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Will Italy’s referendum become the next Brexit?

For an investment bank, nothing beats market volatility. Big up and down price fluctuations, or their expectation, create trading opportunities. Flat markets do not. Brexit created a gorgeous opportunity to make (and lose) fortunes; anyone who shorted the British pound came out on top. Italy could become the next trading opportunity as the European Union apparently trundles toward the cliff.

With the Brexit vote long gone, betting on the outcome of the Italian referendum has emerged as the next great geo-economic event. On Dec. 4 – the date disclosed this week by Italian Prime Minister Matteo Renzi – Italians will vote Yes or No to a suite of constitutional reforms that, if implemented, would simplify the country's horrendously complicated law-making process.

The vote sounds pretty dull until you consider the alleged implications of a No scenario – the latest polls say the referendum could go either way.

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It might see Mr. Renzi resign, triggering political paralysis, or outright chaos, that would allow the anti-establishment Five-Star Movement to snatch the next election and make good on its promise to hold a referendum on Italy's use of the euro. If Italy were to say arrivederci to the euro, the EU might be doomed. The exodus of both Britain and Italy would be fatal to the EU, no doubt about that.

No wonder the banks are getting their trading fingers limbered up. In a recent note, Société Générale said the referendum would "open up a new period of political stability." Nomura said the vote would amount to "testing Italy and the EU." Perhaps. As if to prove the point, the spread between Italian and Spanish 10-year sovereign bonds has been widening, with the Italian yield now about 0.30 percentage points higher than the Spanish yield.

Time for a reality check. This is not a Brexit-style vote, Mr. Renzi's resignation is not guaranteed even if the vote goes against him and a quick election is unlikely under any scenario. Investors dreading, or dreaming of, a fresh existential crisis that could rip Italy and the EU apart are indeed dreaming.

The Italian referendum lacks the clear elegance of Britain's June Brexit vote. Although voters will have to mark Yes or No, the question covers five reforms that, collectively, would amount to one of the greatest overhauls of the bureaucracy and the law-making process since the Second World War, all in the name of streamlining government and making it less prone to chronic instability (Italy has had 60 governments since the war).

The biggie is Senate reform. A Yes vote would end the Senate's perfectly equal powers with the Chamber of Deputies, Parliament's lower house. It would do so by shrinking the number of senators by two-thirds and stripping them of most of their legislative powers. The chamber would emerge as the dominant power, as the House of Commons is in Canada, and any party or coalition with a majority would be able to get its way.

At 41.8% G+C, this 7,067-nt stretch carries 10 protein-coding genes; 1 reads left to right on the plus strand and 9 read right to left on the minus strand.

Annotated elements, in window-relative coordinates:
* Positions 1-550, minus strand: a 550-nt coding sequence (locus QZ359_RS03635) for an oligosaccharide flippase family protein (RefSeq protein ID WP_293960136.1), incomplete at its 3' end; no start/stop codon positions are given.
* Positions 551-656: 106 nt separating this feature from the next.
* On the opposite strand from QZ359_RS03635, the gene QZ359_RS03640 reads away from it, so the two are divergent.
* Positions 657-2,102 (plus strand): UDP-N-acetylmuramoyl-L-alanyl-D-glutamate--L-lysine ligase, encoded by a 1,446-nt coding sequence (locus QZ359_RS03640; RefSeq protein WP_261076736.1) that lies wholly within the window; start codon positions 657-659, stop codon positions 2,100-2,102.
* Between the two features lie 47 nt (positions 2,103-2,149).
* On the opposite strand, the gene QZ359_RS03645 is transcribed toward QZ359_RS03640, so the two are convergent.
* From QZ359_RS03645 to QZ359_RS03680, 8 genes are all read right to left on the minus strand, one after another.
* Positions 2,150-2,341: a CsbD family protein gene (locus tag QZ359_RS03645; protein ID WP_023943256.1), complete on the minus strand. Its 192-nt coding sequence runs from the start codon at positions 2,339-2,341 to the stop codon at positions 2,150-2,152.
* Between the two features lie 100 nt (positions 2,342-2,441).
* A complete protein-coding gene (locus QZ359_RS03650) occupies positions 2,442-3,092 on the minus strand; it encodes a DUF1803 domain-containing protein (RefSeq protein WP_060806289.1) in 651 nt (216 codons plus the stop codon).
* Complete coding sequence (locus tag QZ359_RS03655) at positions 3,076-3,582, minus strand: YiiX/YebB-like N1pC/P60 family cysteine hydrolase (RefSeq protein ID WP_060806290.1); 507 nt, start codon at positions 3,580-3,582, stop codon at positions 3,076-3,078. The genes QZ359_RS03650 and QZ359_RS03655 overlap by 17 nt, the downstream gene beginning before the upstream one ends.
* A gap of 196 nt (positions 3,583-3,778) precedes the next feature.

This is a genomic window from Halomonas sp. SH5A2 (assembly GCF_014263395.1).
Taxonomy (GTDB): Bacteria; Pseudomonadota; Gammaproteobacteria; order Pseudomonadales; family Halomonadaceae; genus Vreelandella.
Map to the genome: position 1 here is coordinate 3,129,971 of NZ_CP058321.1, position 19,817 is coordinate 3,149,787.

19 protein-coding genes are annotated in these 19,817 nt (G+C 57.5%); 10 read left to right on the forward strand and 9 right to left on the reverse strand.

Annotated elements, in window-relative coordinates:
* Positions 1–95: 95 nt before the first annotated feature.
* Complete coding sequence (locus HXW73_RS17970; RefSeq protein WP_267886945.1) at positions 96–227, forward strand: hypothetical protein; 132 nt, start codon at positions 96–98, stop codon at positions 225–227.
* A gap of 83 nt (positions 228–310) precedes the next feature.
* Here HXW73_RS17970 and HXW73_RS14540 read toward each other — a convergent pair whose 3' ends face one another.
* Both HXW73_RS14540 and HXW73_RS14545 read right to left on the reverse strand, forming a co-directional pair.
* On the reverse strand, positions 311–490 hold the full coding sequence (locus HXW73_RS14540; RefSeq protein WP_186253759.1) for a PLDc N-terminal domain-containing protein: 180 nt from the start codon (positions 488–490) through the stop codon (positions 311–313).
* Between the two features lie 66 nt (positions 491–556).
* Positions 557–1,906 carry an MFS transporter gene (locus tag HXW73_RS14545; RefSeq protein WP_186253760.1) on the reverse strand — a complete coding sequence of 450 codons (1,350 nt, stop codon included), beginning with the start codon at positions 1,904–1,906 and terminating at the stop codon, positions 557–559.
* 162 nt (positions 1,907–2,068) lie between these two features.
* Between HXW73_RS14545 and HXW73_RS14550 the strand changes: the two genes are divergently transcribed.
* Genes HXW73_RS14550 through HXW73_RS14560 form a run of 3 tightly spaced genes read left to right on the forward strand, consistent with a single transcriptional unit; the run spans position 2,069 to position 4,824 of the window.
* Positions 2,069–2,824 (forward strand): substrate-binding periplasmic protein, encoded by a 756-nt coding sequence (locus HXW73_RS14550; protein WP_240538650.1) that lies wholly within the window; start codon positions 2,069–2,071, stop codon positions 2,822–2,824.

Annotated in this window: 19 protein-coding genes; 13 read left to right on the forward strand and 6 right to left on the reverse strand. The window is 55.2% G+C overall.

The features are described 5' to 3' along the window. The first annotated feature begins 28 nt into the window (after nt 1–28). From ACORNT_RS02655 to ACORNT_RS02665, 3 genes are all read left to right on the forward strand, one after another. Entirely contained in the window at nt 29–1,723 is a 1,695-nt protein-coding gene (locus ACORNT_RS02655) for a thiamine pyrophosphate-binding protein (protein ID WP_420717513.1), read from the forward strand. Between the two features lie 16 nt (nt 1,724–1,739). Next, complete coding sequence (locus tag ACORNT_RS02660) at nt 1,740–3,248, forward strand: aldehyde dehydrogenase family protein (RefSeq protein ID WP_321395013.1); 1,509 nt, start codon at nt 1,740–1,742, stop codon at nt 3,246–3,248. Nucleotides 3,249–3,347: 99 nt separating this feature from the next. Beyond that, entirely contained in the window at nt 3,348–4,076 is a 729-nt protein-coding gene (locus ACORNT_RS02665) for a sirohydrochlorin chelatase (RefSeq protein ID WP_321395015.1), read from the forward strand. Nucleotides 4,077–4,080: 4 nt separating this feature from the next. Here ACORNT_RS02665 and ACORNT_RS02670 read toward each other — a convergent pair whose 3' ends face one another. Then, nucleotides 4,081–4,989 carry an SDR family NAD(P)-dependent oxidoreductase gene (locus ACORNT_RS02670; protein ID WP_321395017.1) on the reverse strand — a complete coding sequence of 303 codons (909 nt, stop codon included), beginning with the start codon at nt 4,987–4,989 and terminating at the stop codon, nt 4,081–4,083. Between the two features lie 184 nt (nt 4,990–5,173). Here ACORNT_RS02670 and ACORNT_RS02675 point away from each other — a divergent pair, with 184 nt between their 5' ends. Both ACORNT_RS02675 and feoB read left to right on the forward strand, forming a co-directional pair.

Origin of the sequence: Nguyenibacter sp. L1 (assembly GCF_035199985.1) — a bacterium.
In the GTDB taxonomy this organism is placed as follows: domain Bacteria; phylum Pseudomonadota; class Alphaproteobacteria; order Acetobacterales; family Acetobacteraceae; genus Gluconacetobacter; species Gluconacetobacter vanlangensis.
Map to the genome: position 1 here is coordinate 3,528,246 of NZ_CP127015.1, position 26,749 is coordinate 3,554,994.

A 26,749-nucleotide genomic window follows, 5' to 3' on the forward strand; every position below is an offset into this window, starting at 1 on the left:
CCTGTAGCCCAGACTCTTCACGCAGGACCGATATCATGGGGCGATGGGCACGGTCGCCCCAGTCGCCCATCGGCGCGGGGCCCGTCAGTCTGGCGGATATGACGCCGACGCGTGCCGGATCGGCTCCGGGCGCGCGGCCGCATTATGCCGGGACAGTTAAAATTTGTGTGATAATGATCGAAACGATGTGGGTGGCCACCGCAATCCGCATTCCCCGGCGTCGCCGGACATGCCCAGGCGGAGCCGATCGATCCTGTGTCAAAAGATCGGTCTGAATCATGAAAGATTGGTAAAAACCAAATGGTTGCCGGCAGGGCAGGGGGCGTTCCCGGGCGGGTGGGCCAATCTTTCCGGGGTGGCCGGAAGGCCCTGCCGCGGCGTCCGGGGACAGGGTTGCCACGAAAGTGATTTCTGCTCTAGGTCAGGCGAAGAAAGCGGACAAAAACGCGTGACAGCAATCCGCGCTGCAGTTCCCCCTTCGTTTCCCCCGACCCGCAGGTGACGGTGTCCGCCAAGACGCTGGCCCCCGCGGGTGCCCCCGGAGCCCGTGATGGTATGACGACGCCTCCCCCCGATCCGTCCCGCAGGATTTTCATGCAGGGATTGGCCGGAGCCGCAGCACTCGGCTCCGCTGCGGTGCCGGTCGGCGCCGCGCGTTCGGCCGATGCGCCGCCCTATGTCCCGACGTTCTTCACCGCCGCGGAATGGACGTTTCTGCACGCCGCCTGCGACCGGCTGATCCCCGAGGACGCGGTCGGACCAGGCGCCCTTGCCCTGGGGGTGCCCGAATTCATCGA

While the polls are leaning somewhat toward the No side (Société Générale attaches a 55-per-cent probability to No) and the opposition parties are endorsing a No vote, the Yes side could still win. The vote is still more than two months away – an eon in politics – and the complicated phrasing of the question, oddly, may work in the Yes side's favour. Take this phrase: "Do you approve … the reduction of the number of members of Parliament [and] the restraint of the institutions' operating costs …"

For many Italians, that would be like asking if they want a free Ferrari. Almost all Italians complain about the size and cost of government and resent paying hefty taxes to subsidize its top-heavy status. The appeal of a smaller Parliament might be irresistible. The point being, the polls showing the No side slightly ahead may be wrong.

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Still, Mr. Renzi did himself no favours when, at the onset of the referendum campaign, he vowed to resign if the vote were to go against him. That in effect turned the referendum into a popularity contest, and his popularity has fallen since he became Prime Minister in 2014. But ever the slippery politician, he's retreating from his initial pledge, admitting that he has "made a mistake in personalizing the vote."

In other words, he may not resign if he loses the vote. If he hangs in, Italy might be spared an election until the scheduled end of Parliament in 2018, even if his refusal to resign would make the opposition parties livid with rage.

A Yes vote would give Mr. Renzi licence to do what he claims he wants to do, which is reform Italy's sclerotic economy and create employment. Of course, he could botch the job, sending Italy into a tailspin that could shatter the euro zone's third-largest economy and inflict another blow on the already ailing EU. But Italy could also use a streamlined Parliament to get its economic act together after two decades of zombie performance.

On the surface, betting on a No vote and subsequent political and economic upheaval seems the obvious bet, a "bigger threat than Brexit," as some investors and analysts have called the referendum. Forget it – there is no comparison. Britain is leaving the EU, Italy is not. The Italian referendum, while important, hardly amounts to an existential crisis for Italy or the EU even if it is lost, and it may not be lost. The real crisis would come in 2018, if the Italian economy falls apart and the anti-euro parties win the election. Then the doomsday traders would be happy.

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